Sometimes I want to scream, "STOP!"

"Just stop!" Is what I want to scream, but I know they will not hear me.

I meet with a lot of women struggling with healing from abuse. I wish society knew just exactly how rampant that fact is - the struggle is real.

Too real, in fact, that filling your life with distractions is a lot easier to do than digging deep and facing those horrors once suffered. They have to be faced so they can be nurtured and healed.

The distractions I am talking about is running to the next wounded male to be his "be all and end all." Those hurting males will tell that woman no one else can help him, no one else understands him like they do. No one else. The bond is forged. A bond that will soon turn into yet another festering nightmare - cycles repeat.

That caring "understanding" woman will put all her needs aside for him - the more she does, the more he will expect and the less he will appreciate. It will not be long before that relationship is all about keeping him happy, or else. She, once again, is lost - not knowing who she is and why this keeps happening to her.

I've been her. I know this pattern too well. It is hard to look in that mirror and tell yourself you must own your own actions because now you're walking into that battlezone - willingly.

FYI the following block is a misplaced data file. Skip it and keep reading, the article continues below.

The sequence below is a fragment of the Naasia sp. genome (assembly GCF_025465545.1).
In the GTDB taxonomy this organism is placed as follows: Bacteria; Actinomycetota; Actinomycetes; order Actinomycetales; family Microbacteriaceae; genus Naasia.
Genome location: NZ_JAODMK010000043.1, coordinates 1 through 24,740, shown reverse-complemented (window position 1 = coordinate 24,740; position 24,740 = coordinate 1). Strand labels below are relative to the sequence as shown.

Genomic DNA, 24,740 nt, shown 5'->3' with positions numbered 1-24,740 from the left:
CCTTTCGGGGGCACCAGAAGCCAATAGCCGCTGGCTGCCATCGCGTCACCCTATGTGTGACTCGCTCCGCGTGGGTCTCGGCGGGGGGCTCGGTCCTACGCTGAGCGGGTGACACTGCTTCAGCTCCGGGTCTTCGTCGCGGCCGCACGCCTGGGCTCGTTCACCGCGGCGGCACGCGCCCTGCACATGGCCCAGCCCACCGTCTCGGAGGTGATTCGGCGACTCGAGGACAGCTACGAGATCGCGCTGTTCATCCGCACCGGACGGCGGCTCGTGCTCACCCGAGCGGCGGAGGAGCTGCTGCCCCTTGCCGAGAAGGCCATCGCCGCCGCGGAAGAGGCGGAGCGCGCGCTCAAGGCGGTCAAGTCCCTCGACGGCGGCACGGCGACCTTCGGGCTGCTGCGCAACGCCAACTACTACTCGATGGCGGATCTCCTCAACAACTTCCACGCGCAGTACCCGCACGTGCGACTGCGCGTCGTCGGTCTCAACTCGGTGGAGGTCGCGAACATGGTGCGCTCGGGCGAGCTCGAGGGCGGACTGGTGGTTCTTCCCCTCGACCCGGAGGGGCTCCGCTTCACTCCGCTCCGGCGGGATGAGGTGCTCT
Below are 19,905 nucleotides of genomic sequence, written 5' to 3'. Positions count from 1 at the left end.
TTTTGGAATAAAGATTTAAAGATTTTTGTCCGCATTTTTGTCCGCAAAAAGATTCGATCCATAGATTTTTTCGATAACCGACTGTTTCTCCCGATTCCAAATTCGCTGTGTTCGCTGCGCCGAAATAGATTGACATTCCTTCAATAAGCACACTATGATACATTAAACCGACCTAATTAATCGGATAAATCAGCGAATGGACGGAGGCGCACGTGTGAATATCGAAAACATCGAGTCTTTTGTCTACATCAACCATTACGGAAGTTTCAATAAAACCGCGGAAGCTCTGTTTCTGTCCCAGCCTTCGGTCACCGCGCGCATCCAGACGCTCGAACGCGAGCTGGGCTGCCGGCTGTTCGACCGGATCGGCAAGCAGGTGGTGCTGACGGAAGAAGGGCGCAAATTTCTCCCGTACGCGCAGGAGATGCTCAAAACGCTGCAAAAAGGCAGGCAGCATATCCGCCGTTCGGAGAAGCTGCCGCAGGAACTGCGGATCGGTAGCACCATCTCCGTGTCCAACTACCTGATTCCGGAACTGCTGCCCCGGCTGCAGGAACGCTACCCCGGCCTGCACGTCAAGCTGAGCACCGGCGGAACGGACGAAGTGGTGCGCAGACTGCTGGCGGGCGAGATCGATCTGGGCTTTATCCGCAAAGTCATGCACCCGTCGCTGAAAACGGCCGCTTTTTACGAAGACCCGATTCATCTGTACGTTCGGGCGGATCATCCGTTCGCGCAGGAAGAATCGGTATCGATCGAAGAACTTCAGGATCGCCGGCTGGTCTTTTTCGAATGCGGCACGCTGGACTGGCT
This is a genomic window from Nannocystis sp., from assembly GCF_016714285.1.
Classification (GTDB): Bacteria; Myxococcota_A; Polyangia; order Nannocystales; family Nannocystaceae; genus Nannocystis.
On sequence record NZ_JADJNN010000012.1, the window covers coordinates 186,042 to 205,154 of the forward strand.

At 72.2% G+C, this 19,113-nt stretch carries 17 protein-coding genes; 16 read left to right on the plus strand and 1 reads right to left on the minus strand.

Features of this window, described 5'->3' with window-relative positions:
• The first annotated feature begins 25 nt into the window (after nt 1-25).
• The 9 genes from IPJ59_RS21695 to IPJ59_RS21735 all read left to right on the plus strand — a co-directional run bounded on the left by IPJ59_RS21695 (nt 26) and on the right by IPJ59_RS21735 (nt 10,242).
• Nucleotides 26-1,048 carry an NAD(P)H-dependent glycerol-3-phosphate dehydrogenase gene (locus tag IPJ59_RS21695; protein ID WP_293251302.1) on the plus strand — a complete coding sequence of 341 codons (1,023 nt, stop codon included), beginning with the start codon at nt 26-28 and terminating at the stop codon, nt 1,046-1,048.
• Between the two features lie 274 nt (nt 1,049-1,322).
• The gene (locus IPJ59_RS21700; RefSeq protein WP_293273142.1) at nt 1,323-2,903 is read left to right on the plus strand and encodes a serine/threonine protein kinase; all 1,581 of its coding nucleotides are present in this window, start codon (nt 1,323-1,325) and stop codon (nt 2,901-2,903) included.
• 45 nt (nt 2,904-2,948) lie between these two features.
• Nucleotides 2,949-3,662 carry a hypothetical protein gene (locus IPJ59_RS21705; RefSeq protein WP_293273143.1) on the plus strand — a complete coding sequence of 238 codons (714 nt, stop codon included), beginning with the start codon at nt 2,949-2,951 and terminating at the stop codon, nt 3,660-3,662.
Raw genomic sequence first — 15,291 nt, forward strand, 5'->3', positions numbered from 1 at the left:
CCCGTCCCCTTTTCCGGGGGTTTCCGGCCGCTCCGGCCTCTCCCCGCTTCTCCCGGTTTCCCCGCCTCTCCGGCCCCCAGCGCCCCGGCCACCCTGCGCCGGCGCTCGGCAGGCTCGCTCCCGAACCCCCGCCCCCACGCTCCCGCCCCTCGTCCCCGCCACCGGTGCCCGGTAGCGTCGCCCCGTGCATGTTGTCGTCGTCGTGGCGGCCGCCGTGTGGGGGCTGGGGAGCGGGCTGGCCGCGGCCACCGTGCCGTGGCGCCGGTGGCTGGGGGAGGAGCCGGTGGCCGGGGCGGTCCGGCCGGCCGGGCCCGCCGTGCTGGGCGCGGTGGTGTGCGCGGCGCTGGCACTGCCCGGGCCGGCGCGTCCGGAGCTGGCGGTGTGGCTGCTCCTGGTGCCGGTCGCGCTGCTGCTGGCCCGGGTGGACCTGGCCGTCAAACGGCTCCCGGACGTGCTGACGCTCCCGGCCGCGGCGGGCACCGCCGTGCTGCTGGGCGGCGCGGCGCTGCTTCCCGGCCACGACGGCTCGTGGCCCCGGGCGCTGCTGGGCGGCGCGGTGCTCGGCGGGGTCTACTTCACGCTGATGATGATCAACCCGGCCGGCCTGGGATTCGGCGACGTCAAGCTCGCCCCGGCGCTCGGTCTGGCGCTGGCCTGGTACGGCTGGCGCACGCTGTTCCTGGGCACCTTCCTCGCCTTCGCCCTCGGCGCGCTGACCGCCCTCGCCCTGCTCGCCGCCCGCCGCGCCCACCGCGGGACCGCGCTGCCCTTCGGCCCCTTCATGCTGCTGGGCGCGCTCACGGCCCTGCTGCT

I became her the moment I was first sexually molested as a child. My self-worth was stolen from me and I didn't even know it at the time. I didn't even have an understanding of what happened to me - I didn't even know how to name it.

By the time I became a teen and accepted the fact some men were interested in me, I found myself automatically being drawn to the ones who were walking around with gigantic gaping wounds.  They made me feel important to their existence, for a short while - long enough to forget there was a soul inside of me who also existed. Distractions.

Although then I rarely drank and never did drugs, I thought I could heal men who did - they told me I could.

At one point when I was about 19 I was dating a guy named John. A beautiful Italian man. His mother was from Sardinia. He had long flowing black hair and just absolutely gorgeous eyes plus he was an addict. My beautiful distraction.